Journal of ISSN: 2373-437XJMEN

Microbiology & Experimentation
Research Article
Volume 2 Issue 7 - 2015
Shelf-Life Assessment of Agar Plates Vacuum-Sealed in Nylon/Polyethylene Packaging Flushed with Nitrogen
Young W Choi and James V Rogers*
Battelle’s Biomedical Research Center, Columbus, USA
Received: October 23, 2015 | Published: December 29, 2015
*Corresponding author: James V Rogers, PhD, Battelle, 505 King Avenue, JM-7Columbus, OH 43201, USA, Tel: 614-424-5428; Fax: 614-458-5428; Email:
Citation: Choi YW, Rogers JV (2015) Shelf-Life Assessment of Agar Plates Vacuum-Sealed in Nylon/Polyethylene Packaging Flushed with Nitrogen. J Microbiol Exp 2(7): 00075.DOI: 10.15406/jmen.2015.02.00075

Abstract

In resource-limited nations, enhancing the shelf-life and stability of critical reagents and consumables is desired. This study evaluated the shelf-life of bacteriological plates in vacuum-sealed nylon/polyethylene packaging flushed with nitrogen (FlatPacks®). Tryptic soy agar (TSA) FlatPacks held at room temperature for 24 months did not change in appearance or texture and supported bacterial growth similar to Day 0 concentrations. In contrast, TSA plates from a different supplier (Vendor A) desiccated after 4 months of storage at room temperature. TSA, blood agar (BA), and chocolate agar (CA) FlatPacks subjected to desert-like storage and transport temperatures (60 °C) for 30 days supported bacterial growth similar to FlatPacks held at room temperature or refrigerated; TSA, BA, and CA plates (Vendor A) desiccated within 7 days. The data suggest FlatPacks extend the shelf-life of TSA stored at room temperature when compared to traditional packaging. Additionally, TSA, BA, and CA FlatPacks support bacterial growth for at least 30 days when stored at 60 °C. Based on the results of this study, the FlatPacks may help laboratories in resource-limited nations overcome infrastructure, refrigeration, and supply-chain deficiencies.

Keywords: Shelf-life; Vacuum-sealed packaging; Tryptic soy agar; Blood agar; Chocolate agar

Introduction

The importance of culture media for the growth, identification, and selection of microorganisms is underscored by its ubiquitous application across many fields of scientific research. These media can be typicallyclassified for the purposes of cultivation, maintenance, enrichment, differentiation, assays, and long-term storage. Each functional categorization is dependent upon the formulation and exhibits a finite shelf-life. For these culture media, the shelf-life refers to the length of time in which the medium retains the chemico-physical properties necessary to support the growth and characterization of the target microorganism [1].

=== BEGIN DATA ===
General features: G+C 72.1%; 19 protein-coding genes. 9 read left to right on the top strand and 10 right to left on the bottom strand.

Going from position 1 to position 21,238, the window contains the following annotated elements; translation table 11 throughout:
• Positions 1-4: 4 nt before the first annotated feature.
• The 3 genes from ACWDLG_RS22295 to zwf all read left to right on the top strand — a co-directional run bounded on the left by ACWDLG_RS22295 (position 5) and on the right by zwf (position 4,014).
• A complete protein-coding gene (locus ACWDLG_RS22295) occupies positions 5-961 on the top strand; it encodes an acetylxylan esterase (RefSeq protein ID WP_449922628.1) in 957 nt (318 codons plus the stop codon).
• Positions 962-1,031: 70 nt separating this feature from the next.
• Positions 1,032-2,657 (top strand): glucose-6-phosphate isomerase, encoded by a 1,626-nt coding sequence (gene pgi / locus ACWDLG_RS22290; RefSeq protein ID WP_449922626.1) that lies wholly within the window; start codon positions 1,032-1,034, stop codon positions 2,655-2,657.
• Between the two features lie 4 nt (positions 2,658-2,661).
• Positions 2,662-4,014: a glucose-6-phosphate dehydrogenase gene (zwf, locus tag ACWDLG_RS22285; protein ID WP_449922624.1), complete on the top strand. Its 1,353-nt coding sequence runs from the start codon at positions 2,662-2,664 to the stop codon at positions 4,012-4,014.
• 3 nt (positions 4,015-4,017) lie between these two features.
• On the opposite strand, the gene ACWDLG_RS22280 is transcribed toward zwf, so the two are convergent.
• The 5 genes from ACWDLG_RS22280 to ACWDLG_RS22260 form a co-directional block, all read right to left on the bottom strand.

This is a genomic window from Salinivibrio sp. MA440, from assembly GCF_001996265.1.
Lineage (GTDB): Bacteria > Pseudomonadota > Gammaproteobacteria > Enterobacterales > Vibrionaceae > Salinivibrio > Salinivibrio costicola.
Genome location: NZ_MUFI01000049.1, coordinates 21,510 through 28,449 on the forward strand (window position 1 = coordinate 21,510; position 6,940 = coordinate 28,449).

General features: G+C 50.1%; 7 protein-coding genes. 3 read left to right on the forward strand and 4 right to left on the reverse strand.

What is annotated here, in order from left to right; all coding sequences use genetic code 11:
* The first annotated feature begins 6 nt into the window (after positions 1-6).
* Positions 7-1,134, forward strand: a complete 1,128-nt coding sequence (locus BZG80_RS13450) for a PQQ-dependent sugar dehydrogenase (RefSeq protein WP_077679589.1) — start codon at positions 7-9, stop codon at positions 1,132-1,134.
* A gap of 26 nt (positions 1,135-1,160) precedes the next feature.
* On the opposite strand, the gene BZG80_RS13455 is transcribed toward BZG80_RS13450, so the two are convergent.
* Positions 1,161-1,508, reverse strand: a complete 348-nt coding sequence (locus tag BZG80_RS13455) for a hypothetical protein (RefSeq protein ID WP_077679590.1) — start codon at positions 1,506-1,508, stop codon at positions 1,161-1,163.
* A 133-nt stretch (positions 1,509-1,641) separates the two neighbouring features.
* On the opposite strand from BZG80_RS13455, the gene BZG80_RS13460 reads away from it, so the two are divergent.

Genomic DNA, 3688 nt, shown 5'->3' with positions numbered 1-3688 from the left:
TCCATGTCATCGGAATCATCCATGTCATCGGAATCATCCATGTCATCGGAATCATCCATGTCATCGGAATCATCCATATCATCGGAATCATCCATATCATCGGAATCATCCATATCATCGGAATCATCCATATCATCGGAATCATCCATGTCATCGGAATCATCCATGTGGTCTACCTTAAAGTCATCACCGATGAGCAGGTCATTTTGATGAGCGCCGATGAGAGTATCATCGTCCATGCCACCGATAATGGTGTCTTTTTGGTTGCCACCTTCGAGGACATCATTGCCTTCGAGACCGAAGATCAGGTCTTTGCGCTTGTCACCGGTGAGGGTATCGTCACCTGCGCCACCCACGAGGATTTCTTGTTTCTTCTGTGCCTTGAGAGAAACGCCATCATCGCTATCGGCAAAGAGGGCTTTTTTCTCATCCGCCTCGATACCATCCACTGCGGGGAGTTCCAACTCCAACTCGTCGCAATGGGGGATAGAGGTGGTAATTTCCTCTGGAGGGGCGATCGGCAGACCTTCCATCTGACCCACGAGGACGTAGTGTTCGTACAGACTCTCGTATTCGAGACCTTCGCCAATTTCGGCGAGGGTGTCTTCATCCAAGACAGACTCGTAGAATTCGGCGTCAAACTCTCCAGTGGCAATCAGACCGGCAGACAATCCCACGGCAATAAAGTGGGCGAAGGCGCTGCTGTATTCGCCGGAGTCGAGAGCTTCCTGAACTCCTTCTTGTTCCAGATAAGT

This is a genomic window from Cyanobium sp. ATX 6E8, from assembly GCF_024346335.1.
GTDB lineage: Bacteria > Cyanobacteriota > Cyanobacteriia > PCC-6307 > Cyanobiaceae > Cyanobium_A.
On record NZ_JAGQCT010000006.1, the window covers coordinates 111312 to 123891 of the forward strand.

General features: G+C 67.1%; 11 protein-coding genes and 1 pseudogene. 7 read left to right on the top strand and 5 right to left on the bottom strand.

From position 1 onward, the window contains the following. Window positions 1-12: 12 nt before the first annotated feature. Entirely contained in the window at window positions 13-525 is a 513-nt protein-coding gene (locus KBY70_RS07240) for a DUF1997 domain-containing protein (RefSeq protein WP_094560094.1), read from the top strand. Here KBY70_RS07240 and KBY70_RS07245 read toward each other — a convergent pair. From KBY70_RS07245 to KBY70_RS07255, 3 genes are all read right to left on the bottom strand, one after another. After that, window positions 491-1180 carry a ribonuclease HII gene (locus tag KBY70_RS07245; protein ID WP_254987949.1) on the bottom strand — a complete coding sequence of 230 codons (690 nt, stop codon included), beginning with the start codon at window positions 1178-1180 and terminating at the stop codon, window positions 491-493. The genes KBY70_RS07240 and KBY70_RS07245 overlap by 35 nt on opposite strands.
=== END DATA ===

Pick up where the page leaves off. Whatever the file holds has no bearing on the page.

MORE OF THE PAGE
Typically, commercially-available solid growth media in Petri dishes (agar plates) possess a shelf-life that is short in duration, typically ranging from 30 to 90 days. Critical factors influencing the overall shelf-life and efficiency to support microbial growth include medium composition (i.e., general-purpose to unique formulations), sterilization method, storage temperature, exposure to light, and packaging [1]. Various investigations have demonstrated the variability in the shelf-life of packaged agar plates formulated for the isolation, enrichment, selection, or drug sensitivity of bacteria, fungi, and parasites [1-4]. For example, Ulisse et al. [1] tested 12 separate media types differing in complexity, packed in shrink-wrap film, stored at 5 °C, and originally coded for shelf-lives ranging from 3 to 30 days. Testing of weight reduction (water loss), sterility, pH, and ability to support bacterial growth revealed that these media could be assigned shelf-lives of 90 to 120 days. Ruijs et al. [2], investigated the shelf-life of prepared agar plates (with and without antibiotic/antimycotic) for the isolation and enrichment of Bordetella pertussis in which the plates were sealed in air-tight polyethylene bags and stored at 4 °C at 65 to 70% relative humidity. When compared to freshly-prepared plates, culture assessments showed that the packaged selective media plates supported bacterial growth for up to 14 weeks. Additionally, Mueller-Hinton agar plates supplemented with 2% glucose and methylene blue and stored at 5 °C performed within established guidelines for testing disk diffusion of antifungals for at least 30 days [3]. Houźe et al. [4] showed that agar plates intended to measure the 50% inhibitory concentration of anti-malarial compounds against Plasmodium falciparum, the shelf-life of these plates ranged from 8 to 24 weeks depending on the type of drug, storage temperature (4 or 25 °C), and type of packaging (sealed, unsealed; with or without desiccant).